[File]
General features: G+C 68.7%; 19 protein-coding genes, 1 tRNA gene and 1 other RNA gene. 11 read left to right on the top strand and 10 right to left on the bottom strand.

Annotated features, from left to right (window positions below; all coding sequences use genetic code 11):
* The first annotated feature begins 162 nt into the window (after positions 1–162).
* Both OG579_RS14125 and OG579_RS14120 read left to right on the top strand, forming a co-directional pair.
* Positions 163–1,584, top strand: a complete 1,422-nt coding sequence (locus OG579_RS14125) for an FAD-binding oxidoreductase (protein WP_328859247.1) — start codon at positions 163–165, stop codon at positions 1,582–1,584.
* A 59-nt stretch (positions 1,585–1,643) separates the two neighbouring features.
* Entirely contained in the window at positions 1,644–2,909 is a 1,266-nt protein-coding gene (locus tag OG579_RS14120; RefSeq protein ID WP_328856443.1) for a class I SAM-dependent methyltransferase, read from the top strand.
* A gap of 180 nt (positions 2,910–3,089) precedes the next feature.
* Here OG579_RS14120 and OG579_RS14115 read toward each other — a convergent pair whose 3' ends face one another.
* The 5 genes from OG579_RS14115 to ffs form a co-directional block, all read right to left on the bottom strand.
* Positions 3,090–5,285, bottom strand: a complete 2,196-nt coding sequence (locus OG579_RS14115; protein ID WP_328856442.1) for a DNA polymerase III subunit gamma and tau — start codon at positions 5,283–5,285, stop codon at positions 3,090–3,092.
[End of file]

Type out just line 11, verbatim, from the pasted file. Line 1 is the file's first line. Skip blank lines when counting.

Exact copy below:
* Positions 3,090–5,285, bottom strand: a complete 2,196-nt coding sequence (locus OG579_RS14115; protein ID WP_328856442.1) for a DNA polymerase III subunit gamma and tau — start codon at positions 5,283–5,285, stop codon at positions 3,090–3,092.